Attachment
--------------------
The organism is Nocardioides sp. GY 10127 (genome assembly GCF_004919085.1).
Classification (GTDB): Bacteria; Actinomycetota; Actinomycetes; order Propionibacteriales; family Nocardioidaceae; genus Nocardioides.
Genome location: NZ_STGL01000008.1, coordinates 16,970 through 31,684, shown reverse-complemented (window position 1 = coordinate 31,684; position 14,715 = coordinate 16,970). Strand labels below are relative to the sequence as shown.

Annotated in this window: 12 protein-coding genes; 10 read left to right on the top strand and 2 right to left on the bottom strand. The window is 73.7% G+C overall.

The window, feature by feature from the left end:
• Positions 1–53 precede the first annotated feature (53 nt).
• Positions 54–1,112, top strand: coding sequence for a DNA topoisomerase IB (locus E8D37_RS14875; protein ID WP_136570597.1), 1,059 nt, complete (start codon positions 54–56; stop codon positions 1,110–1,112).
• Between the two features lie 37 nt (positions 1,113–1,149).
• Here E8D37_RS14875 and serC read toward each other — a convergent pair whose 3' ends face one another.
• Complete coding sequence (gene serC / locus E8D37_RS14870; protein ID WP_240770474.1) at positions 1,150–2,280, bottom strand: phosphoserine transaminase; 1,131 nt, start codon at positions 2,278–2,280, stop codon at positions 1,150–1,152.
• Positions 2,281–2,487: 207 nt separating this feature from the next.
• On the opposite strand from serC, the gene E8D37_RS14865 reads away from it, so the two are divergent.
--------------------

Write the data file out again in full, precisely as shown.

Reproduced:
The organism is Nocardioides sp. GY 10127 (genome assembly GCF_004919085.1).
Classification (GTDB): Bacteria; Actinomycetota; Actinomycetes; order Propionibacteriales; family Nocardioidaceae; genus Nocardioides.
Genome location: NZ_STGL01000008.1, coordinates 16,970 through 31,684, shown reverse-complemented (window position 1 = coordinate 31,684; position 14,715 = coordinate 16,970). Strand labels below are relative to the sequence as shown.

Annotated in this window: 12 protein-coding genes; 10 read left to right on the top strand and 2 right to left on the bottom strand. The window is 73.7% G+C overall.

The window, feature by feature from the left end:
• Positions 1–53 precede the first annotated feature (53 nt).
• Positions 54–1,112, top strand: coding sequence for a DNA topoisomerase IB (locus E8D37_RS14875; protein ID WP_136570597.1), 1,059 nt, complete (start codon positions 54–56; stop codon positions 1,110–1,112).
• Between the two features lie 37 nt (positions 1,113–1,149).
• Here E8D37_RS14875 and serC read toward each other — a convergent pair whose 3' ends face one another.
• Complete coding sequence (gene serC / locus E8D37_RS14870; protein ID WP_240770474.1) at positions 1,150–2,280, bottom strand: phosphoserine transaminase; 1,131 nt, start codon at positions 2,278–2,280, stop codon at positions 1,150–1,152.
• Positions 2,281–2,487: 207 nt separating this feature from the next.
• On the opposite strand from serC, the gene E8D37_RS14865 reads away from it, so the two are divergent.